“Often when we talk about race, we’re talking about problems, we’re talking about inequality, things that are very real in our society,” Young said. But “there are all these beautiful ways in which culture is really connected to race and ethnicity.”
Students in her class come from many backgrounds, reflecting the school district’s demographics. Culver City High is 36% Latino, 27% white and 16.5% Black.
Young said she understands topics that challenge Eurocentric history can be difficult. During her initial teaching years, she is not sure she could have had the expertise to lead her students through a discussion on settler colonialism, which is not an easy topic.
But after years of teaching the course, Young said she has a better grasp on navigating classroom discussions. It helps that her students, all juniors and seniors, are eager to have conversations about privilege and institutionalized oppression. Snippets of conversations revealed their awareness that non-Indigenous people have romanticized Native American culture and way of life while ignoring the trauma of neglect and poverty.
To Young, these conversations are key to understanding identity and power. But she fears that teachers may shrink from these topics.
“It’s like whiplash. We had the uprisings connected to the murder of George Floyd. Students in Culver City marched in the streets,” Young said. “Now we’re in a place where states are saying you can’t talk about it. So then how are students supposed to understand? Or where are these conversations taking place?”
Across town in the Westlake neighborhood of Los Angeles, Melina Melgoza, a teacher at Edward R. Roybal Learning Center, credits the California legislation for validating the mission of ethnic studies classes.
“We owe it to our students to prepare them for an imperfect world because that’s what we live in,” she said.
Like many teachers, Melgoza molded lessons around her students so that they would see themselves reflected in the course material, covering Latino-led movements in the state. The administration at Roybal, a school that is 88% Latino, supports the class, which she has taught every quarter for the last three years.
Like Young, Melgoza covers identity and the consequences of settler colonialism. The longest units in her class focus on historical movements: the civil rights movement, Chicanx and farmworkers, women and the LGBTQ rights movement. She has them answer questions such as: What role have young people played in social change? What role does self-determination play in social justice?
Most days, Melgoza starts her class with students completing a social-emotional learning check-in with their feelings. She then gives them a few minutes to scribble down their pensamientos, or thoughts, anything that was on their mind.
On a recent Tuesday, Melgoza launched her ninth-graders on their final project, which used a Tupac Shakur poem about a rose that grew from concrete. She asked them to identify the concrete and the petals in their lives; to think about what their obstacles are and who grounds them. In one of the last sections, she had them write down their “sun,” or legacy that they wanted to leave behind.
At the end of the week, students turned in large drawings of flowers, with their aspirations, struggles and hopes for the future.
“College is something really important to my family and I, it will also get me a good paying job,” one student wrote. “Owning a house is a dream I’ve always had since I was young and making the dream come true will mean a lot.”
“I want people to remember me by looking at what I created and seeing the change I made in our community,” another wrote. “As my grandma and cousins would say, ‘sí se puede.‘”
“Without [racism] the world could be a better place,” another wrote. “Also without racism all people of color can get together better and get along. If there was no racism then it could be easier for others to live.”
Melgoza’s classroom decorations feature terms such as “ageism,” “privilege” and “sexism.” On one wall, below essays that received perfect or near-perfect scores, is a message: You are safe here.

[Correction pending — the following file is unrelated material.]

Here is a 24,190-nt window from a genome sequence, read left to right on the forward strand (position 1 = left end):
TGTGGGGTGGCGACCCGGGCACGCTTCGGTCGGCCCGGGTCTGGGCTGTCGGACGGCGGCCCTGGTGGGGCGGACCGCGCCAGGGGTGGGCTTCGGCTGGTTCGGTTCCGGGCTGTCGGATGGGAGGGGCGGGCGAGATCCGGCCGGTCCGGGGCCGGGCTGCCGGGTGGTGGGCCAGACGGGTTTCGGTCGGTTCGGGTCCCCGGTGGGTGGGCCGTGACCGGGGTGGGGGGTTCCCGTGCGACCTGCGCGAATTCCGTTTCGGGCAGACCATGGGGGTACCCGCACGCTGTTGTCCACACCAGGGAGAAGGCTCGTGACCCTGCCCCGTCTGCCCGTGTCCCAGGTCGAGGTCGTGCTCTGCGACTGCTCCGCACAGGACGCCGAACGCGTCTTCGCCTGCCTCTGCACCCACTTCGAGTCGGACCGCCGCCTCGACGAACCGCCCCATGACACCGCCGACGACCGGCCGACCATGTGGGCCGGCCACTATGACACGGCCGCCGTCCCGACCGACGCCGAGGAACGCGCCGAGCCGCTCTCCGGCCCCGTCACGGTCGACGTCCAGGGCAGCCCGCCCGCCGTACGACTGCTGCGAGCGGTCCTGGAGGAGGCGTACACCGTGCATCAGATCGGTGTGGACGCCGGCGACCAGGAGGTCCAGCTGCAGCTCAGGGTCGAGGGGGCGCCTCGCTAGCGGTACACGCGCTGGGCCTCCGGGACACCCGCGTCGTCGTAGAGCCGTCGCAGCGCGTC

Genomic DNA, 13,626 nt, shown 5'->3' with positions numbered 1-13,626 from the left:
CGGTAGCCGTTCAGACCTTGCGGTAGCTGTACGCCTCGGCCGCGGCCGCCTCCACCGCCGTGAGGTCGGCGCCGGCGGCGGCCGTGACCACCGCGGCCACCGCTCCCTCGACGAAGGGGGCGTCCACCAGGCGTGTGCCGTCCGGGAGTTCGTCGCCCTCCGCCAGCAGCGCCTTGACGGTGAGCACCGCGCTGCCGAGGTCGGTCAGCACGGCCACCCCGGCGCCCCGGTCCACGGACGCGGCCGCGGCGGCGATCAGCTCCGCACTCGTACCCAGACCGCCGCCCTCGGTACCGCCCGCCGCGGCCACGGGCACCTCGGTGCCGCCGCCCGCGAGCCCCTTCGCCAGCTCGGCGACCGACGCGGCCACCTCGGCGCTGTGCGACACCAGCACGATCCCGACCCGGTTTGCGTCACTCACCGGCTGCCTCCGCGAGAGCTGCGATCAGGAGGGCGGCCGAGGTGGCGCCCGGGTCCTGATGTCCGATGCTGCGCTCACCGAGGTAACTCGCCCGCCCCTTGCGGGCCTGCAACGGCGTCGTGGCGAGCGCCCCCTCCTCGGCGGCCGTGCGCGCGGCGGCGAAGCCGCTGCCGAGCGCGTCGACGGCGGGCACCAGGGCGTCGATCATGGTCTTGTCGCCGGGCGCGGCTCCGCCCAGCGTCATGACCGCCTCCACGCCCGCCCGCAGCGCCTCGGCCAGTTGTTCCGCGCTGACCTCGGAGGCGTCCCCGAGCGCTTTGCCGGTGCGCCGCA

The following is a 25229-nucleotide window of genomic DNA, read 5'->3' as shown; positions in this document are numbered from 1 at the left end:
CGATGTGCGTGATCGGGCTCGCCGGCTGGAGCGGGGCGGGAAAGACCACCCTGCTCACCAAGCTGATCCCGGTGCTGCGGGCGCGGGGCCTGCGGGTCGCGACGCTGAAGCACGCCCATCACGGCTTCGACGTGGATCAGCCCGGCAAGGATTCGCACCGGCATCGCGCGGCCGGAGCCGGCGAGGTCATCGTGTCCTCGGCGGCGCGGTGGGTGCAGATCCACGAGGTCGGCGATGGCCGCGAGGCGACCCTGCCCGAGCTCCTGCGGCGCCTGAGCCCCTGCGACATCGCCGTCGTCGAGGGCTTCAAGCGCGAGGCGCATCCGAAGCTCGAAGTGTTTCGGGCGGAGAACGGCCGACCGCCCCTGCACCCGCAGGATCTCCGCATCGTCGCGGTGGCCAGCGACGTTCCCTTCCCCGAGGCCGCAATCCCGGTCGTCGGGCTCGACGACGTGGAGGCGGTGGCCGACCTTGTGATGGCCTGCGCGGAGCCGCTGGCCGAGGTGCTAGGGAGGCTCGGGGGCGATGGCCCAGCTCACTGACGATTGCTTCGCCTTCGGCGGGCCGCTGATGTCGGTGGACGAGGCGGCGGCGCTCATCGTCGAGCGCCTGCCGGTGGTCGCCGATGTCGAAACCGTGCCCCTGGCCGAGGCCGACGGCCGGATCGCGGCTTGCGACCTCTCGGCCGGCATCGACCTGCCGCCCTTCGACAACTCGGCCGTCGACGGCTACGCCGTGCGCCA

In a class where a majority of students were teenage boys, they spent time discussing and defining toxic masculinity, which can be described as a “tough guy” mentality, and the effect of social norms on how emotions are labeled as feminine or masculine. They also talked about the consequences of such behavior, Melgoza said, and she watched as some of her students’ behavior improved afterward.
Signs declaring “Black Lives Matter” are scattered along the walls, along with reprints of Latino icons like journalist Ruben Salazar and poet Rodolfo “Corky” Gonzales.
It was in Melgoza’s classroom that her students first learned about the Chicano movement that unfolded in their Los Angeles neighborhoods.
“The L.A. walkouts actually happened in our community, right across the street,” sophomore Bryant Barillas, 15, said in class. “To this day, we’re still fighting for equality.”
Melgoza has spent weeks showing her students movements that transformed the nation and she has not shied away from what she sees as the reality of the country today.
“[Equality is] still a process, and I don’t know if there’s a finish line,” Melgoza replied. “It’s still a constant struggle.”
Sophomore Diego Barrera saw this reflected in how the transgender community is still fighting for equal rights.
“This country has a short history compared to other countries in the world, and we have a lot of things that we still need to fix,” Diego reflected.
Melgoza said she has watched her students create a community with one another. Sometimes, they come to class with questions about the current news of the day, such as the end of the war in Afghanistan, why Instagram crashed for several hours and understanding the Texas abortion law.
When these issues arise, she said, she answers her students’ questions without imposing her beliefs, and she makes sure her students have a chance to share their thoughts. Other times, they connect classroom material to their own lives.
Senior Julian Canales said learning about the Zoot Suit riots and the L.A. walkouts, which were led by young Latinos, served as reminders that young people can change the world.
Former students of ethnic studies have said the course shaped their views on the role of race in society.
After completing Melgoza’s ethnic studies course, Karen Reyes said she left the classroom each day more open-minded. She felt comfortable learning about her own identity, and it became easier to identify injustice in her everyday life after learning about the different forms of oppression.
Now a student at Cal State L.A., she credits the course for making her think critically about how racial bias can contribute to inequitable healthcare for women of color.
She aspires to become a nurse who is cognizant of the role of race in patient care.
“I will listen to them,” Reyes said.